On Graduate Destiny & Academic Disenchantment
was five years old when I decided I wanted to go to grad school. I remember walking through a tiny little park near our flat in the center of Chicago with my mom, holding her hand and happily telling her about how much I loved school. It was one of our rare Sunday afternoons together, and while she was happy to listen to me, she was quick to encourage. "What's the furthest you can go in school?" I asked, and I learned about masters and doctorates.
It was then that I resolved that if that was the furthest you could go, that's where I would direct myself.
I made my mind up then, and in the years that followed, whenever I imagined my future, I saw myself surrounded by books. I didn't know what I wanted to do, didn't come to terms with the fact that the only thing for me was academia until my third year of university, but all I could ever see myself doing was studying. It's what I pictured when I looked ahead, dreaming of books and accomplishments, jobs and marriage and babies rarely entering my head.
So when I finished my degree in Comp Lit and English in 2014, that I would go straight into grad school was never in question. In fact, I started following MA classes before I even validated the last of my BA credits. I was eager to go on, to progress to the next level. To be one step closer to being a doctoral student, and – not to be too dramatic – to fulfilling my destiny.
It was the only thing I could imagine doing, and the only thing I couldn't get enough of.
The one thing, though, that I never predicted was burning out. I read and I read and I read and then suddenly I didn't want to read anymore. I went through over five years of higher education, and then I panicked. I started writing a research paper that I hated, delved into a topic that made me sick, and after pushing through for three dark months, I hit a wall. I underperformed with some projects, excelled at others, and I realized I wasn't sure what I wanted to do, what I wanted to specialize in, what I needed to drop, and I felt the need to pause.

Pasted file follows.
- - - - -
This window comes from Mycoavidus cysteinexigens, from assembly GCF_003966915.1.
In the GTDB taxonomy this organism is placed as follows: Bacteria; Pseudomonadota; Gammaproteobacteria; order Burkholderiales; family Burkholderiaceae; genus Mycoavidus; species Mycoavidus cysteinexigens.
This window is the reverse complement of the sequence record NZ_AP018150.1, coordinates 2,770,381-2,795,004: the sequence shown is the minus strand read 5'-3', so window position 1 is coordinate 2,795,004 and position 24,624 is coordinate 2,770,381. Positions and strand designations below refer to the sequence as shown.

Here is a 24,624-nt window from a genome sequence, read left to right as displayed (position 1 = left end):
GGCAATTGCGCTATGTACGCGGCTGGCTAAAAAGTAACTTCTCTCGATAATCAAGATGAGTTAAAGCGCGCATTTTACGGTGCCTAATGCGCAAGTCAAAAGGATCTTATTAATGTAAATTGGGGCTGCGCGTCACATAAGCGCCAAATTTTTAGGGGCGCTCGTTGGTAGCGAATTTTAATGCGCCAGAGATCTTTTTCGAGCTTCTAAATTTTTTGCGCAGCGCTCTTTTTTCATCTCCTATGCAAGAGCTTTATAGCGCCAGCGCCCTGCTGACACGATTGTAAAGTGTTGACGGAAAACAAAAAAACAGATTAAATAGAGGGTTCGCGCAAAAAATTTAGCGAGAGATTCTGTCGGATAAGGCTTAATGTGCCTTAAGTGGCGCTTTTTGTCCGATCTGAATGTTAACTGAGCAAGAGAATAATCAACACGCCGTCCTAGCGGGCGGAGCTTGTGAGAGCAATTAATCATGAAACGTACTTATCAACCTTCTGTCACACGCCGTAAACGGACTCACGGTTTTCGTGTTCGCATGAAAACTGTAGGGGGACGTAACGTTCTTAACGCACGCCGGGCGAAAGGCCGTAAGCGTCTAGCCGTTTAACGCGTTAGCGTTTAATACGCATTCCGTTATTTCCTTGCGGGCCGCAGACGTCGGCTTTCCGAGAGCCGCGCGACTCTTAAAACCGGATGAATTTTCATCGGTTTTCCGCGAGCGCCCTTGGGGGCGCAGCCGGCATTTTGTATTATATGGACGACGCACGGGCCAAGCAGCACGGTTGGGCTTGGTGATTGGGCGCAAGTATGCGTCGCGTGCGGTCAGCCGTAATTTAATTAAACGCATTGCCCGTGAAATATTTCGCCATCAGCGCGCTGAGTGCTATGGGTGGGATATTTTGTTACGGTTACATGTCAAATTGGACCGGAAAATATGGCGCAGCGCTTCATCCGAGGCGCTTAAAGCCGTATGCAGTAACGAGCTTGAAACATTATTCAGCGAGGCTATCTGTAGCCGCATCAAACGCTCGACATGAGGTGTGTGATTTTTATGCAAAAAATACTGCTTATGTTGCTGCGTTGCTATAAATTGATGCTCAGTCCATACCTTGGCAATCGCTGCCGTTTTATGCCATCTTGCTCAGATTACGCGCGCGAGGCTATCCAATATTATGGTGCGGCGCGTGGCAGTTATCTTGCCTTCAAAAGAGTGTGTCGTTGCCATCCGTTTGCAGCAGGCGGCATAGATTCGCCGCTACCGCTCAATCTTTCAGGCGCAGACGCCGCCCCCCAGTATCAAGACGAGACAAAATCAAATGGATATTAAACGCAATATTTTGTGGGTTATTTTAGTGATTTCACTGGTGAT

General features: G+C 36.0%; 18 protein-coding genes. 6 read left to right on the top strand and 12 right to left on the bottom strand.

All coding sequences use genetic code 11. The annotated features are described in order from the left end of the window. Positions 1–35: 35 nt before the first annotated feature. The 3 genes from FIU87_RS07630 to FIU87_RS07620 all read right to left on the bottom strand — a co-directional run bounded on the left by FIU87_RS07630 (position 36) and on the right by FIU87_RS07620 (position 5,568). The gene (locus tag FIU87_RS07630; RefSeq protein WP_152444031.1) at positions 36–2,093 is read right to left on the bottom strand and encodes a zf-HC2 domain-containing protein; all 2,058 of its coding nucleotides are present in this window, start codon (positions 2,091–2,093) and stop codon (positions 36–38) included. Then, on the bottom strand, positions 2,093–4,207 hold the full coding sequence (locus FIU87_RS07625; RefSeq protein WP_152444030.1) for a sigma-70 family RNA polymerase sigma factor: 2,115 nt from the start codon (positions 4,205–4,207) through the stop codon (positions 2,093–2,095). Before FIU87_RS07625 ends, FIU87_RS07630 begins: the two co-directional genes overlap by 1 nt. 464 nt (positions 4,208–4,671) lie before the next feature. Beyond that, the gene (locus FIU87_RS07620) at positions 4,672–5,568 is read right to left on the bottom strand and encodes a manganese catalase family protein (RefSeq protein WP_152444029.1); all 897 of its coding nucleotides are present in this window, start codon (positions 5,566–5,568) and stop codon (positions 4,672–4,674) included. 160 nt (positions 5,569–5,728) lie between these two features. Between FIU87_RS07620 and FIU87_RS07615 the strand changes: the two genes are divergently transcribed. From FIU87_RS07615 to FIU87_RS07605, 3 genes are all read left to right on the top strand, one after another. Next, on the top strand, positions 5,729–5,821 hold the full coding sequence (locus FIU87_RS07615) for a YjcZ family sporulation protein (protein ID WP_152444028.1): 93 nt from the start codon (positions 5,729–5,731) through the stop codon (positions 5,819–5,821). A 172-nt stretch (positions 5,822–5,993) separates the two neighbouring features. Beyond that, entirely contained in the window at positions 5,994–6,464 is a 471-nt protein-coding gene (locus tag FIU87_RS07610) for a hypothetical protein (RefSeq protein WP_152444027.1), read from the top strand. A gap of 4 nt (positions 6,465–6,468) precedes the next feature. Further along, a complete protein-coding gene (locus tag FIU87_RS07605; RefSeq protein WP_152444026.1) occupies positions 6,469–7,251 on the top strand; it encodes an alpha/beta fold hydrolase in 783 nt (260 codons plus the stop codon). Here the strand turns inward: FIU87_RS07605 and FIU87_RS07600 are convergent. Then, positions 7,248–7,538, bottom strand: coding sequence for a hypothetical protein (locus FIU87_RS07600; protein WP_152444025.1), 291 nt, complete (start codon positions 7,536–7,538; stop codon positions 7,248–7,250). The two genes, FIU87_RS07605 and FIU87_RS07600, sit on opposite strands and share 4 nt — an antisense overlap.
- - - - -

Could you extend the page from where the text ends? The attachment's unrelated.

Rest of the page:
And I did. An opportunity I'd counted on seemed to disappear, and I decided to take advantage of it to slow down and recalibrate. I scrapped my thesis project, dropped classes I didn't like, and I even stopped reading for a couple of weeks.
I paused my academic life, and I started to breathe again. I spent time with my family, my friends, my boyfriend. I slept. I ate whatever I wanted to eat. And then slowly, I started to pick up books again... I resolved to only pick those I wanted to read. I picked what I wanted to pick, and suddenly my appetite came back. I started reading faster, started enjoying my books. I found myself gravitating towards the era I'd always gravitated towards before detouring last year, and suddenly I was going through books with an ease that I thought I'd lost for good.
I still don't know for sure what comes next, but I have learned to balance. To put my mental health and my happiness first. To spend time with loved ones and not to place the entirety of my self worth in my academic performances. But I've also learned that burning out didn't mean that I wasn't doing what I was meant to be doing. I love studying, and I love literature, and I love sharing my knowledge with others. I want to keep reading and writing, and I want to teach. I just want to learn to do all of those things without losing myself along the way.